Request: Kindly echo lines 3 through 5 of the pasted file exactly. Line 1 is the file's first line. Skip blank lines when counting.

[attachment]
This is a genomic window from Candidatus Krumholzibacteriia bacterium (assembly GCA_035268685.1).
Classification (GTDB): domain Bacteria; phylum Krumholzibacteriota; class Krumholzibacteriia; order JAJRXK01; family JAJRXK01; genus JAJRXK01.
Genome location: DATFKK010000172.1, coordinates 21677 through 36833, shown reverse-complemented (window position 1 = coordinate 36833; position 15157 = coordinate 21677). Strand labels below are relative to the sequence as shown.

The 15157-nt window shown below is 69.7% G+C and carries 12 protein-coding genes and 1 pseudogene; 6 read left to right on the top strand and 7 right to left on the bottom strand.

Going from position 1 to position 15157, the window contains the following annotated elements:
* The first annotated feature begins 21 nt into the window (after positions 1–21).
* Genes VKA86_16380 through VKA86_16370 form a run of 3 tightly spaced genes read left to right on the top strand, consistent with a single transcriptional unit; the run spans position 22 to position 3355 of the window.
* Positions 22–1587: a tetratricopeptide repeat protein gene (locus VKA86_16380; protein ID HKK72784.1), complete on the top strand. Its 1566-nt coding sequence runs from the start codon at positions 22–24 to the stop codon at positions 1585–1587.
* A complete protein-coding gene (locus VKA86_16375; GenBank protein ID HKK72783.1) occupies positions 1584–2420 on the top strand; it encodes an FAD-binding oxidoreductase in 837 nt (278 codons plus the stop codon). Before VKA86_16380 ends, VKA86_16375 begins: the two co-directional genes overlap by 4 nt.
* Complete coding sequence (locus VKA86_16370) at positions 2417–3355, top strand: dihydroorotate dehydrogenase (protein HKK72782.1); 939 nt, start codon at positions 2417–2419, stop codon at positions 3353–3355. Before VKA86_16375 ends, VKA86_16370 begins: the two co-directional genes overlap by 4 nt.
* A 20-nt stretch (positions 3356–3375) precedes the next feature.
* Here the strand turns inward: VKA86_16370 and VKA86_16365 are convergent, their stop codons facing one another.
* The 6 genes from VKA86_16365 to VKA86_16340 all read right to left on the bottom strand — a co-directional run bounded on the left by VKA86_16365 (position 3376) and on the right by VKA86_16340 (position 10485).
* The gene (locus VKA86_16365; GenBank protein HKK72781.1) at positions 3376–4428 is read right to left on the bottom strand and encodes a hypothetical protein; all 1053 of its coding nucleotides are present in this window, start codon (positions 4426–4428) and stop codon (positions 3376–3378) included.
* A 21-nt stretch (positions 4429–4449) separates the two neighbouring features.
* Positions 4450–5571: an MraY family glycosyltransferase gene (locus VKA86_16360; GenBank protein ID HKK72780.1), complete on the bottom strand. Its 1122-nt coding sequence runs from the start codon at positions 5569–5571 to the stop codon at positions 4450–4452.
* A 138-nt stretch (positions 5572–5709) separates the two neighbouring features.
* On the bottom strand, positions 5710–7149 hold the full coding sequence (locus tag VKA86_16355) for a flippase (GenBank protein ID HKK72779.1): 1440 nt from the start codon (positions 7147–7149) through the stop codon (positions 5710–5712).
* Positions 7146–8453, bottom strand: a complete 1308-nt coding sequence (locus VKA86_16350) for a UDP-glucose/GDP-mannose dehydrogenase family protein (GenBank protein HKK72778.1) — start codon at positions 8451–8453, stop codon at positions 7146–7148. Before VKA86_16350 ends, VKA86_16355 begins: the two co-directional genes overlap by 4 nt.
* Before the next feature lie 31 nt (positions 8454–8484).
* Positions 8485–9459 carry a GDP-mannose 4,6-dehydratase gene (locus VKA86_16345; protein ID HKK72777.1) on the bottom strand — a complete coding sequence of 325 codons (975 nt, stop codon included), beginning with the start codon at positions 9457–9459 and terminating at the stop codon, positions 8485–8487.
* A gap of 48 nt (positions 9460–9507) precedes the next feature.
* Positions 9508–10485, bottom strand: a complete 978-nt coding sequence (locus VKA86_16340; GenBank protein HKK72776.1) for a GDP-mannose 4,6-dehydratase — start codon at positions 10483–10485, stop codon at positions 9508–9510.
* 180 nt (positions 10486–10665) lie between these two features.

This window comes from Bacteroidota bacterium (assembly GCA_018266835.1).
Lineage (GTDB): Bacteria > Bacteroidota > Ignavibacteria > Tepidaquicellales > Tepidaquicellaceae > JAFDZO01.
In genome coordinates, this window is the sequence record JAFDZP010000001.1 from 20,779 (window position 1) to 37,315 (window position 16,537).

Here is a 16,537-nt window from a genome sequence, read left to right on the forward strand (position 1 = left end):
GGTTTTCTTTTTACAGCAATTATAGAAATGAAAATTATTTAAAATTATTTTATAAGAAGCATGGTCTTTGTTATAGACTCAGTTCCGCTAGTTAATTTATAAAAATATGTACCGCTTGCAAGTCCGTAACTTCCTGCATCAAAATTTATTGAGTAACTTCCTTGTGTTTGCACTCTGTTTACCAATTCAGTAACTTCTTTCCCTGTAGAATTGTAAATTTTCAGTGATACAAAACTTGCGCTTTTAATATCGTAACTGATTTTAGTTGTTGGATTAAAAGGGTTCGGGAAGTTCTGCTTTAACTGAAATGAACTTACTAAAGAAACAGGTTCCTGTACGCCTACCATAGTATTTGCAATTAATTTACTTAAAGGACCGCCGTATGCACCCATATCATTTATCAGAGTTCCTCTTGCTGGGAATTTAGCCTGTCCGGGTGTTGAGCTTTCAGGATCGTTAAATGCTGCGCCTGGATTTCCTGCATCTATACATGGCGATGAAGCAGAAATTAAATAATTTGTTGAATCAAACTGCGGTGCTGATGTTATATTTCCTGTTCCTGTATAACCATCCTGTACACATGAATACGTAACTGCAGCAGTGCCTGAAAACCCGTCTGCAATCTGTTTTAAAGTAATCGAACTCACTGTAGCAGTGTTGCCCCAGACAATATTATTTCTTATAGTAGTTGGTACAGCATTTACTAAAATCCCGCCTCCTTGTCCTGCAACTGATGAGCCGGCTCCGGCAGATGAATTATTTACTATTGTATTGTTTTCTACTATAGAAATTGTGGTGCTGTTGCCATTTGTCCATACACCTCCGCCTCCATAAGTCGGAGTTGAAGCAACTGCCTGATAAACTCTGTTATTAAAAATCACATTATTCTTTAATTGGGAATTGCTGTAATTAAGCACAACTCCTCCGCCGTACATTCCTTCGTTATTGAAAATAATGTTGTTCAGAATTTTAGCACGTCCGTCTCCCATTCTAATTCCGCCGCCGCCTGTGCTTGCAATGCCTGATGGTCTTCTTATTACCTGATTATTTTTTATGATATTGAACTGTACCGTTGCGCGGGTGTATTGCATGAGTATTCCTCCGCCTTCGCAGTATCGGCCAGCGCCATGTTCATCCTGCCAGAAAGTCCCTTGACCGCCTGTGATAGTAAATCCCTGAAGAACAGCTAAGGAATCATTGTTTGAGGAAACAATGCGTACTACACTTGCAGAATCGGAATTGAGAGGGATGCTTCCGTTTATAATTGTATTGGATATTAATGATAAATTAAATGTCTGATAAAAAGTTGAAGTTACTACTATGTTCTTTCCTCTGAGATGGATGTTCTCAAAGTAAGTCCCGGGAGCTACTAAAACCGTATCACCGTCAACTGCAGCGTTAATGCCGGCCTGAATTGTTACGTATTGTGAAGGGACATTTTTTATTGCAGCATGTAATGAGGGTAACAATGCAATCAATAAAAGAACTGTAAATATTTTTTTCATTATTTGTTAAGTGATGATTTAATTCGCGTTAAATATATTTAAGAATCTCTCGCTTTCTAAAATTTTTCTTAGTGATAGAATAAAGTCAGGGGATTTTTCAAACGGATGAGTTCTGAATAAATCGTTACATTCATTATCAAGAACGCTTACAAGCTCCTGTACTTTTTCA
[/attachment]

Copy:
Genome location: DATFKK010000172.1, coordinates 21677 through 36833, shown reverse-complemented (window position 1 = coordinate 36833; position 15157 = coordinate 21677). Strand labels below are relative to the sequence as shown.

The 15157-nt window shown below is 69.7% G+C and carries 12 protein-coding genes and 1 pseudogene; 6 read left to right on the top strand and 7 right to left on the bottom strand.

Going from position 1 to position 15157, the window contains the following annotated elements: